Happiness exercises boost moods of those recovering from addiction says MGH study

Posted: 18 Jan 2019 12:58 PM PST

Short writing exercises reliving happy moments boosted the moods of adults recovering from addiction in a study conducted by researchers at Massachusetts General Hospital's (MGH) Recovery Research Institute.

"Recovery is hard," said lead author Bettina B. Hoeppner, senior research scientist at the institute and an associate professor of psychology at Harvard Medical School. "For the effort to be sustainable, positive experiences need to be attainable along the way."

More than 500 adults struggling with addiction participated in the randomized, online survey. They each were assigned one of five psychology exercises that took an average of four minutes to complete.

Participants reported the greatest mood lift after completing an exercise that had them select and describe one of their own photos capturing a happy time. An exercise in which participants noted two positive experiences from the previous day led to the next-highest gains in happiness, followed by one that had them list a highlight and a challenge from the day before and a pleasure anticipated the next day. Those who were asked to write only about challenges they had faced the previous day saw a dip in happiness.

The study's authors say exercises such as the ones used in their study hold promise as a tool for promoting happiness during treatment, which may help support long-term recovery.

"Addiction scientists are increasingly moving beyond the traditional focus on reducing or eliminating substance use by advocating treatment protocols that encompass quality of life," Hoeppner said. "Yet orchestrated positive experiences are rarely incorporated into treatment."

The study, published online in the Journal of Substance Abuse Treatment, is the first of its kind to test whether positive psychology exercises boost happiness in people recovering from substance use. Its co-authors are Hannah Carlon and Susanne Hoeppner of the Recovery Research Institute, and Melissa Schick, a University of Rhode Island graduate student.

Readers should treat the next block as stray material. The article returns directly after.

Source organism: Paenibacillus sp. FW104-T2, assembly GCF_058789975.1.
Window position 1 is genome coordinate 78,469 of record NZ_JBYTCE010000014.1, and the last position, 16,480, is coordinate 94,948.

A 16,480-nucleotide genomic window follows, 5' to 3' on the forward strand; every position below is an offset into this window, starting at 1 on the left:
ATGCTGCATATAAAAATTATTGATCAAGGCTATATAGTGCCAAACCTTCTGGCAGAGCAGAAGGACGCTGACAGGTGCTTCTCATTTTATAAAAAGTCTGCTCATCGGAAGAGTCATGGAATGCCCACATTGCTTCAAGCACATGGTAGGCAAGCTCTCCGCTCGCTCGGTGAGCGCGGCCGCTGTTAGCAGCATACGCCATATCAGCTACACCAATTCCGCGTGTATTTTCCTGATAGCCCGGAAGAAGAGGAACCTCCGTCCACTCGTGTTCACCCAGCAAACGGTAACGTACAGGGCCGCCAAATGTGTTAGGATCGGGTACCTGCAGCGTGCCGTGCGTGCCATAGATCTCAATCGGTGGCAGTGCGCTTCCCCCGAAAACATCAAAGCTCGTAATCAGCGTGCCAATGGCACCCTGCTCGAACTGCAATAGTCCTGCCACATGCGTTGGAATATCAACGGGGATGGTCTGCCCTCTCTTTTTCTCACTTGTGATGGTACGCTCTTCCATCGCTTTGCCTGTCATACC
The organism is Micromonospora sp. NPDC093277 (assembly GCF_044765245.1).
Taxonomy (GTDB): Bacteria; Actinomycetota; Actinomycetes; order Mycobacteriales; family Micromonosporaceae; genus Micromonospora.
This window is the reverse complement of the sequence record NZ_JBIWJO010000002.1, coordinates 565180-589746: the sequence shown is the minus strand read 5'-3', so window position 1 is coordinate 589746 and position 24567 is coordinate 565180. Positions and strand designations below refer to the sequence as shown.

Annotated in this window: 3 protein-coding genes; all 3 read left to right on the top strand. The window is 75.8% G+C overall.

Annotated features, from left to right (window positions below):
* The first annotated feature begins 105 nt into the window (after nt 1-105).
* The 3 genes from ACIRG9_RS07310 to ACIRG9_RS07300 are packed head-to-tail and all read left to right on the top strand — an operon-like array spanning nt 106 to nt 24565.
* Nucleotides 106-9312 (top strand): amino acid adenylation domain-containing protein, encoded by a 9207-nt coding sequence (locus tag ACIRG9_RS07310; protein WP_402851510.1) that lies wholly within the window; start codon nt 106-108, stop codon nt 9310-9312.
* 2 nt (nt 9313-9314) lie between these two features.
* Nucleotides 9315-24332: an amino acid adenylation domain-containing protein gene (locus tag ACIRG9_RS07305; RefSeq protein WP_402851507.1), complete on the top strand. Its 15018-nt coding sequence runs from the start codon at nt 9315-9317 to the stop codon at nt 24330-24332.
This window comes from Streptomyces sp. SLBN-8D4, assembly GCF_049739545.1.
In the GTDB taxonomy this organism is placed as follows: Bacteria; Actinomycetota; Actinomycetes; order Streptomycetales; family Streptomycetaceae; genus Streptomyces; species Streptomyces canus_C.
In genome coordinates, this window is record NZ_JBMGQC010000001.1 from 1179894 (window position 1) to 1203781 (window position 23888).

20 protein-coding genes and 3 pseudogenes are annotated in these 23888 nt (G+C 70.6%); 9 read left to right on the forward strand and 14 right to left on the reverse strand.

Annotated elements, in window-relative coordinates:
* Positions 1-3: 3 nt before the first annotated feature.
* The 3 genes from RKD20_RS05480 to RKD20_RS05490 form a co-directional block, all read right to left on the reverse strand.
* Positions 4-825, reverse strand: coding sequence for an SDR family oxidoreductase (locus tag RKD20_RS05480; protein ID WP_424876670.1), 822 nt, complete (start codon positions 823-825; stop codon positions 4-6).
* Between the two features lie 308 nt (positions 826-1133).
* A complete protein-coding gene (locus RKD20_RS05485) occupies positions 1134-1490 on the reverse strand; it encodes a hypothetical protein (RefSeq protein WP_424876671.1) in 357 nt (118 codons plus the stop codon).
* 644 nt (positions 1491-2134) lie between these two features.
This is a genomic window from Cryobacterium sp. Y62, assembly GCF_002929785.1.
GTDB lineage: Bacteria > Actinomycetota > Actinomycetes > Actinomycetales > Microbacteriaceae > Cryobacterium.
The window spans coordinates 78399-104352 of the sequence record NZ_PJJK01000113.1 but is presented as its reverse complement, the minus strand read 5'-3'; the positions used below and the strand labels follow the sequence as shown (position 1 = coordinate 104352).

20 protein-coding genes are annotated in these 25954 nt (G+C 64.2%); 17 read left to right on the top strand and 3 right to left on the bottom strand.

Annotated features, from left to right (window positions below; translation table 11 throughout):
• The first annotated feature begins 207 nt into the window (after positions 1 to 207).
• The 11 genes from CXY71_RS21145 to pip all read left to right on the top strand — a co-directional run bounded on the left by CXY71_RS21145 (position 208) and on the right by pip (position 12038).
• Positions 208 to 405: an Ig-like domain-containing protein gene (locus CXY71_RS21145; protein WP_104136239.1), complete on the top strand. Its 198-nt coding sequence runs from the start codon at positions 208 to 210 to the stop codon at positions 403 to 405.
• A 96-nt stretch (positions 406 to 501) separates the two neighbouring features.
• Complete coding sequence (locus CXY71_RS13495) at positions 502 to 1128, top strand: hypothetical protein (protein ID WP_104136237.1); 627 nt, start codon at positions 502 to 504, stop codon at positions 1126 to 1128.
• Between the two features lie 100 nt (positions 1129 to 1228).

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‘Othello’ still resonates 400 years later

Posted: 18 Jan 2019 11:13 AM PST

For one Harvard alumnus, it's clear why the more-than-400-year-old story of doomed love between a Moorish general in the Venetian army and his bride is so relevant today.

"The way in which otherness is detailed in terms of racial otherness, religious otherness, gender: everything about the play feels like it speaks to this moment to me," said Bill Rauch '84, the artistic director of the Oregon Shakespeare Festival, whose production of Shakespeare's "Othello" is being presented by the American Repertory Theater through Feb. 9.

"It just felt urgent," added Rauch.

Rauch recently sat down with Shakespeare expert and John Cogan University Professor of the Humanities Stephen Greenblatt for a conversation about the Bard's resonance with modern viewers, the importance of a diverse cast, the music in the language of "Othello," and more.

Pride, jealousy, love, hate, devotion, ambition, and anger all swirl through the contemporary setting, fused together in a plot Greenblatt considers similar to those of Shakespeare's comedies. However, the comic conceit of "Othello" becomes the most "hideous practical joke," as deceit takes a deadly twist.

"This turns out to be the most unbearable, the most painful … the most intimate, soul-destroying vision, and yet it's built around this comic device," said Greenblatt, referencing Othello's descent into a jealous rage after he is tricked by his ensign, Iago. "I've read the play a thousand times, I've seen it a thousand times. I am still astonished that Shakespeare carried this off. I can't fathom how he succeeded."

Greenblatt is the author of 13 books, including "Tyrant: Shakespeare on Politics" and "Will in the World: How Shakespeare Became Shakespeare," and general editor of both the Norton Anthology of English Literature and of the Norton Shakespeare. He also teaches the Harvard edX course "Othello's Story."

Rauch is no stranger to the A.R.T. He led the 2016 production of "Fingersmith," a thriller set in Victorian England based on Sarah Waters' 2002 novel. He also directed the A.R.T.'s 2013 production of "All the Way," the story of President Lyndon Johnson's efforts to pass the Civil Rights Act of 1964, with Bryan Cranston in the lead role. The A.R.T. version of the production appeared on Broadway and won Tony Awards for best play and best actor for Cranston.

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